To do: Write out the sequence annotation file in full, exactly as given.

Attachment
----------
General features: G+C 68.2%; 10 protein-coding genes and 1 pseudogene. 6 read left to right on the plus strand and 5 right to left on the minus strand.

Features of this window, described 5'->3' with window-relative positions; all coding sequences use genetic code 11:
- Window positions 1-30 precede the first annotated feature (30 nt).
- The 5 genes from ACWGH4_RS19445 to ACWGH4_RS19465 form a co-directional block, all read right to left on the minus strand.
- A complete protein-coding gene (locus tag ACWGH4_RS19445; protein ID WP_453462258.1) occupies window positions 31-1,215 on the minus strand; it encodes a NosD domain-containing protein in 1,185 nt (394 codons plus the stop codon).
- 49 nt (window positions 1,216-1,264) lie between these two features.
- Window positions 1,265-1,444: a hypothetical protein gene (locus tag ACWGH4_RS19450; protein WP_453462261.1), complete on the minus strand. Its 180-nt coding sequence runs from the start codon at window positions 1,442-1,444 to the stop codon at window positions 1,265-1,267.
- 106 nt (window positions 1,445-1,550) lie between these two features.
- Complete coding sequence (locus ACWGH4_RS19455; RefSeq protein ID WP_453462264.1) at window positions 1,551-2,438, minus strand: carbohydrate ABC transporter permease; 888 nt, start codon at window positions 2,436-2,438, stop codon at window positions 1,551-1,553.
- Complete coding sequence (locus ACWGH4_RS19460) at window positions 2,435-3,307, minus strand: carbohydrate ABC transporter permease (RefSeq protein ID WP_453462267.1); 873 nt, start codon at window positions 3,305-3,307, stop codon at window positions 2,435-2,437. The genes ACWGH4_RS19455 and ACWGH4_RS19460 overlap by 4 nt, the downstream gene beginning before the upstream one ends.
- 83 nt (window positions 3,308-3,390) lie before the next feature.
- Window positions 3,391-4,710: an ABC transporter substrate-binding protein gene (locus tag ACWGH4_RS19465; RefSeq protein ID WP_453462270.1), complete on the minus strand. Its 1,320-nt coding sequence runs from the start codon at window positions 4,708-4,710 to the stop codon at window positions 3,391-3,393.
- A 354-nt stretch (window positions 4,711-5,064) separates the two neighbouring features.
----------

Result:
General features: G+C 68.2%; 10 protein-coding genes and 1 pseudogene. 6 read left to right on the plus strand and 5 right to left on the minus strand.

Features of this window, described 5'->3' with window-relative positions; all coding sequences use genetic code 11:
- Window positions 1-30 precede the first annotated feature (30 nt).
- The 5 genes from ACWGH4_RS19445 to ACWGH4_RS19465 form a co-directional block, all read right to left on the minus strand.
- A complete protein-coding gene (locus tag ACWGH4_RS19445; protein ID WP_453462258.1) occupies window positions 31-1,215 on the minus strand; it encodes a NosD domain-containing protein in 1,185 nt (394 codons plus the stop codon).
- 49 nt (window positions 1,216-1,264) lie between these two features.
- Window positions 1,265-1,444: a hypothetical protein gene (locus tag ACWGH4_RS19450; protein WP_453462261.1), complete on the minus strand. Its 180-nt coding sequence runs from the start codon at window positions 1,442-1,444 to the stop codon at window positions 1,265-1,267.
- 106 nt (window positions 1,445-1,550) lie between these two features.
- Complete coding sequence (locus ACWGH4_RS19455; RefSeq protein ID WP_453462264.1) at window positions 1,551-2,438, minus strand: carbohydrate ABC transporter permease; 888 nt, start codon at window positions 2,436-2,438, stop codon at window positions 1,551-1,553.
- Complete coding sequence (locus ACWGH4_RS19460) at window positions 2,435-3,307, minus strand: carbohydrate ABC transporter permease (RefSeq protein ID WP_453462267.1); 873 nt, start codon at window positions 3,305-3,307, stop codon at window positions 2,435-2,437. The genes ACWGH4_RS19455 and ACWGH4_RS19460 overlap by 4 nt, the downstream gene beginning before the upstream one ends.
- 83 nt (window positions 3,308-3,390) lie before the next feature.
- Window positions 3,391-4,710: an ABC transporter substrate-binding protein gene (locus tag ACWGH4_RS19465; RefSeq protein ID WP_453462270.1), complete on the minus strand. Its 1,320-nt coding sequence runs from the start codon at window positions 4,708-4,710 to the stop codon at window positions 3,391-3,393.
- A 354-nt stretch (window positions 4,711-5,064) separates the two neighbouring features.